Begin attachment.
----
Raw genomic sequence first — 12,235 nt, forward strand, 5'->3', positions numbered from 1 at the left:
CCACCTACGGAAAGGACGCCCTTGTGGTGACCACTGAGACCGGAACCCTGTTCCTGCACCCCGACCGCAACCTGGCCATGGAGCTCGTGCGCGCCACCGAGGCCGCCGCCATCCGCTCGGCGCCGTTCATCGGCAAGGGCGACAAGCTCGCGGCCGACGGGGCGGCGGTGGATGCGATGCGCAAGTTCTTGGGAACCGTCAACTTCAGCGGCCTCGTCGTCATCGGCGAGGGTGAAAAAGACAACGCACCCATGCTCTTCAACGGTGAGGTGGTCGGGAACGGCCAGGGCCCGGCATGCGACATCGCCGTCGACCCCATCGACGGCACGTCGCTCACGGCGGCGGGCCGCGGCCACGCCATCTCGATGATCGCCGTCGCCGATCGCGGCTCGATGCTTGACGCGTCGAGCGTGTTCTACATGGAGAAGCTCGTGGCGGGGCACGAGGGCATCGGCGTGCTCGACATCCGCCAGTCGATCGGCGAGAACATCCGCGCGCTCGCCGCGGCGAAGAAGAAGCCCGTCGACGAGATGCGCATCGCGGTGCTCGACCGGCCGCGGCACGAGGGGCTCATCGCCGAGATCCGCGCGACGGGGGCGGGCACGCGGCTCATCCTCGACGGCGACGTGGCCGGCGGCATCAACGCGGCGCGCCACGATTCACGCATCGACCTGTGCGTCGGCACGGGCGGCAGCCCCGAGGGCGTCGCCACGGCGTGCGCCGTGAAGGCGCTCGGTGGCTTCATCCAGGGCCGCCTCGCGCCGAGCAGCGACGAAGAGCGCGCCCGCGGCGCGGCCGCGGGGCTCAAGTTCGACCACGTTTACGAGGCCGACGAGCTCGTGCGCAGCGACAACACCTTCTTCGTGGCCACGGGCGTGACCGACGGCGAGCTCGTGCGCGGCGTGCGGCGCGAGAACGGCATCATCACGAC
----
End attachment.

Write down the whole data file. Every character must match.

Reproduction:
Raw genomic sequence first — 12,235 nt, forward strand, 5'->3', positions numbered from 1 at the left:
CCACCTACGGAAAGGACGCCCTTGTGGTGACCACTGAGACCGGAACCCTGTTCCTGCACCCCGACCGCAACCTGGCCATGGAGCTCGTGCGCGCCACCGAGGCCGCCGCCATCCGCTCGGCGCCGTTCATCGGCAAGGGCGACAAGCTCGCGGCCGACGGGGCGGCGGTGGATGCGATGCGCAAGTTCTTGGGAACCGTCAACTTCAGCGGCCTCGTCGTCATCGGCGAGGGTGAAAAAGACAACGCACCCATGCTCTTCAACGGTGAGGTGGTCGGGAACGGCCAGGGCCCGGCATGCGACATCGCCGTCGACCCCATCGACGGCACGTCGCTCACGGCGGCGGGCCGCGGCCACGCCATCTCGATGATCGCCGTCGCCGATCGCGGCTCGATGCTTGACGCGTCGAGCGTGTTCTACATGGAGAAGCTCGTGGCGGGGCACGAGGGCATCGGCGTGCTCGACATCCGCCAGTCGATCGGCGAGAACATCCGCGCGCTCGCCGCGGCGAAGAAGAAGCCCGTCGACGAGATGCGCATCGCGGTGCTCGACCGGCCGCGGCACGAGGGGCTCATCGCCGAGATCCGCGCGACGGGGGCGGGCACGCGGCTCATCCTCGACGGCGACGTGGCCGGCGGCATCAACGCGGCGCGCCACGATTCACGCATCGACCTGTGCGTCGGCACGGGCGGCAGCCCCGAGGGCGTCGCCACGGCGTGCGCCGTGAAGGCGCTCGGTGGCTTCATCCAGGGCCGCCTCGCGCCGAGCAGCGACGAAGAGCGCGCCCGCGGCGCGGCCGCGGGGCTCAAGTTCGACCACGTTTACGAGGCCGACGAGCTCGTGCGCAGCGACAACACCTTCTTCGTGGCCACGGGCGTGACCGACGGCGAGCTCGTGCGCGGCGTGCGGCGCGAGAACGGCATCATCACGAC